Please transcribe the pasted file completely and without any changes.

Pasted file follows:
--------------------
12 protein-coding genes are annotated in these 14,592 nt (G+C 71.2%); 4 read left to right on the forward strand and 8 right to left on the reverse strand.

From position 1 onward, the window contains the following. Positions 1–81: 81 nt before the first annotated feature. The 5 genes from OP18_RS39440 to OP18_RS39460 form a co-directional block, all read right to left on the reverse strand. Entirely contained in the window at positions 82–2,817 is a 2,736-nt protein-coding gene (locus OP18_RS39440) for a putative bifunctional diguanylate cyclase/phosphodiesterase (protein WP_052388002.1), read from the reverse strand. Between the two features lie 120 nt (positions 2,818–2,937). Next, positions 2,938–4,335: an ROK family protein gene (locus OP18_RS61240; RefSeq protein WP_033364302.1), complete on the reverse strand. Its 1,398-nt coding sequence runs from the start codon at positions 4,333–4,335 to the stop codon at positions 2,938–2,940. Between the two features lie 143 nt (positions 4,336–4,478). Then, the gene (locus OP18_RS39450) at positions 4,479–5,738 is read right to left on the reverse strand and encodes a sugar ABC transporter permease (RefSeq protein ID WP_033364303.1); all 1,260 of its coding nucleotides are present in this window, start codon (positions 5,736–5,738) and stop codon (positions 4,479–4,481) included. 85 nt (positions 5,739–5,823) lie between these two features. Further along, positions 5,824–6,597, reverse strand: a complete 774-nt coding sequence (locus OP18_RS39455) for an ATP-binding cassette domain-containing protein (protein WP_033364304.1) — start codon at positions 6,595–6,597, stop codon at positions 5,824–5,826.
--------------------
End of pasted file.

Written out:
12 protein-coding genes are annotated in these 14,592 nt (G+C 71.2%); 4 read left to right on the forward strand and 8 right to left on the reverse strand.

From position 1 onward, the window contains the following. Positions 1–81: 81 nt before the first annotated feature. The 5 genes from OP18_RS39440 to OP18_RS39460 form a co-directional block, all read right to left on the reverse strand. Entirely contained in the window at positions 82–2,817 is a 2,736-nt protein-coding gene (locus OP18_RS39440) for a putative bifunctional diguanylate cyclase/phosphodiesterase (protein WP_052388002.1), read from the reverse strand. Between the two features lie 120 nt (positions 2,818–2,937). Next, positions 2,938–4,335: an ROK family protein gene (locus OP18_RS61240; RefSeq protein WP_033364302.1), complete on the reverse strand. Its 1,398-nt coding sequence runs from the start codon at positions 4,333–4,335 to the stop codon at positions 2,938–2,940. Between the two features lie 143 nt (positions 4,336–4,478). Then, the gene (locus OP18_RS39450) at positions 4,479–5,738 is read right to left on the reverse strand and encodes a sugar ABC transporter permease (RefSeq protein ID WP_033364303.1); all 1,260 of its coding nucleotides are present in this window, start codon (positions 5,736–5,738) and stop codon (positions 4,479–4,481) included. 85 nt (positions 5,739–5,823) lie between these two features. Further along, positions 5,824–6,597, reverse strand: a complete 774-nt coding sequence (locus OP18_RS39455) for an ATP-binding cassette domain-containing protein (protein WP_033364304.1) — start codon at positions 6,595–6,597, stop codon at positions 5,824–5,826.